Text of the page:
Experience and share the grandeur and beauty of America’s national parks with Tribe magazine.
America’s wealth has always been grounded in its bountiful natural resources. The great dream of the American settlers grew from the possibilities those resources offered—which meant acquiring them to build personal empires. So the idea of partitioning those treasure lands within a system of national parks was a radical social concept in its day.
National Parks Origins
The idea, they say, was the result of an unlikely social altruism among three rough and tumble Western pioneers who were descendents of frontier freeholders. Lawyer and Surveyor-General of Montana Henry D. Washburn, explorer and businessman Nathaniel P. Langford, and US Army Cavalry Lt. Gustavus C. Doane led the 19-man 1870 expedition that made detailed maps, explored lakes, climbed mountains, and wrote observations about wildlife in the then northwestern region of Wyoming.
The legends says that one evening, the men sat at the falls of Yellowstone River surrounded by the Standing People (trees) of the Pines. It had become clear to the explorers that they had found the most beautiful and wondrous lands; but it was also clear to them that they must waive the opportunity for personal claims and have Congress set the lands aside as a reserve for all time, for all people.
We do love our myths. But the truth is that many explorers and artists were responsible for the National Park Act signed by President Grant two years later.
As an aside to our story, while Washburn did not live to see the National Parks come into existence, Langford actually became the first superintendent of Yellowstone National Park. And during the last decade of Doane’s life, he vigorously campaigned to become its superintendent, but the army did not support his efforts.
Originally under the jurisdiction of the secretary of the interior, the National Park Service became a separate bureau under the Department of the Interior in 1916 with The National Park Service Organic Act. The legislation stated the purpose of the NPS:
…to conserve the scenery and the natural and historic objects and wildlife therein, and to provide for the enjoyment of the same in such manner and by such means as will leave them unimpaired for the enjoyment of future generations.
Today, you are those future generations. So tell us your experiences with the legacy that is America’s natural treasure.
Share your adventure on our Community page’s Tya Totem forum.
By Lee Karalis Original Post: April 30, 2009
Have You Seen This National Treasure?
The People and the Parks
Each year millions of visitors head to one of the 391 parks across the nation that makes up the National Parks system today. They are there to get away from the concrete and glass and heat sinks of city living for the wood and wildlife and water of our national park lands.
There is something undeniably calming and balancing about sleeping under and walking among the trees of our national forests-the most ancient “peoples” of the Americas. Many indigenous tribes acknowledge the Standing People as guardian spirits, providing food and shelter and containing Earth’s ancient knowledge and wisdom.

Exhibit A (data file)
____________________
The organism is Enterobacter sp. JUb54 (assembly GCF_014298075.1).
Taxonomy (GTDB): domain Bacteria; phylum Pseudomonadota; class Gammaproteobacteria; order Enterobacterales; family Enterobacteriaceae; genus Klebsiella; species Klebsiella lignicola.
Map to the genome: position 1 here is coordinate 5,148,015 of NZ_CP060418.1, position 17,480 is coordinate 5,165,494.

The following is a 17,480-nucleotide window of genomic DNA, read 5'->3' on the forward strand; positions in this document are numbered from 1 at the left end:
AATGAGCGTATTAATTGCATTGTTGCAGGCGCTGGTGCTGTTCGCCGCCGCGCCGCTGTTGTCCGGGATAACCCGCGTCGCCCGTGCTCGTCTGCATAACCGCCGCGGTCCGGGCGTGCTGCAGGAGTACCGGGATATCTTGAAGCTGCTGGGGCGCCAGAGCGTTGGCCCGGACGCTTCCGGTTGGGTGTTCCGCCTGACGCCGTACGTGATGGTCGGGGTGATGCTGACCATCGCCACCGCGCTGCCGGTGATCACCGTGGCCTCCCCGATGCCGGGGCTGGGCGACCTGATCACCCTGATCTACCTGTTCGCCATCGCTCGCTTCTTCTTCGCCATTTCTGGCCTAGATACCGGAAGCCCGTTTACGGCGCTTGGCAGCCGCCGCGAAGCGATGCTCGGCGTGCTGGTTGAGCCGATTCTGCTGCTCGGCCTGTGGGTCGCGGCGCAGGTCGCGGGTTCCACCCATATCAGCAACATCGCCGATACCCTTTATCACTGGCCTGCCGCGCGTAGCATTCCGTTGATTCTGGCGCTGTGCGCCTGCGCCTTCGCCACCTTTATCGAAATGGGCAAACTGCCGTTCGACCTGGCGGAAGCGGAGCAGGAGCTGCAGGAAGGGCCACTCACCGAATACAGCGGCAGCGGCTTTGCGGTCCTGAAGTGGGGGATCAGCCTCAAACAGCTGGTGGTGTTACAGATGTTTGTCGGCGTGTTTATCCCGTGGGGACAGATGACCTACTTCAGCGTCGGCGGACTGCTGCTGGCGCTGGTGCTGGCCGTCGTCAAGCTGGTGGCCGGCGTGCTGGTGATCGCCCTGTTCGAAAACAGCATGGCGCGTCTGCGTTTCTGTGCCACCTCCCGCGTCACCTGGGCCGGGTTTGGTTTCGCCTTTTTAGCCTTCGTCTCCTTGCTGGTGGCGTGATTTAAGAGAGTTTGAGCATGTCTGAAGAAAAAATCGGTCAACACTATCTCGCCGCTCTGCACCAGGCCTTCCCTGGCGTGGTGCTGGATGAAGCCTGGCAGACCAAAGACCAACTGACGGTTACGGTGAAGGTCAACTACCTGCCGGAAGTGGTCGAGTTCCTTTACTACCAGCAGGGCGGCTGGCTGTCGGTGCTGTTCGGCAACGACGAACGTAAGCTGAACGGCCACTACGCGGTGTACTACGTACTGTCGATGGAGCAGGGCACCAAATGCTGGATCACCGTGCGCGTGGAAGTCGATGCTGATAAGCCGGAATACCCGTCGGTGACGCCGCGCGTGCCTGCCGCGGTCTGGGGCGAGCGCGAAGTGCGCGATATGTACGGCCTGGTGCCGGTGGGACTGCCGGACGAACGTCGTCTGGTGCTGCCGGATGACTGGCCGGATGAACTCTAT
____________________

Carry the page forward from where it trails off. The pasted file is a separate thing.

There is a kind of “schooling” that takes place as we walk under those lush canopies that refreshes a connection to the land that is all but lost in our cities. The air we breathe, the appreciation of wildlife, the perception of time are all altered in those natural days and weeks of reconnection. We reset so we can survive the artificial air and walls and light until we return again to reconnect and reset among the Standing People.
But in order to reconnect, must there always be a canopy of green from the People of the pines or oaks or birches or spruce? The canopy is also made up of the open Sonoran Desert sky punctuated by the outstretched arms of its own unique Standing People, the saguaro cactus (pronounced SAH-WAH-ROW).
The Southwest’s Treasure
As you travel the roads of Arizona, you cannot miss these seemingly improbable giants thriving. With a lifespan of 175-200 years, Saguaros can reach 50 feet or more and weigh over 8 tons, 90% of which is water. Their many famous “arms” begin as prickly balls that do not sprout until after 75 years of age.
Among the Southwest’s Tohono O’odham, the Desert People, the saguaro (ha:șañ) is as integrated into the community and culture as a sibling in the family. The spiny giants are included in the O’odham creation stories and are the center of celebration during the weeks of its fruit harvest, after which the life-giving monsoons return.
As a result of the harvest, sweet red fruits are made into candy, jelly, syrup, and wine. The tiny black seeds are rich in protein and are ground into flour. The skeletal ribs from those fallen and naturally decomposing become harvesting sticks, used to remove the ripe fruits from the top of the saguaro, and as building material for fences and roofs. As a part of the land, the saguaro provides for and shelters humans, birds, insects, coyotes, and javelinas. As a part of the land, the saguaro is also a part of the Desert People’s culture, included in stories of coyote and turtle.
Saguaro National Park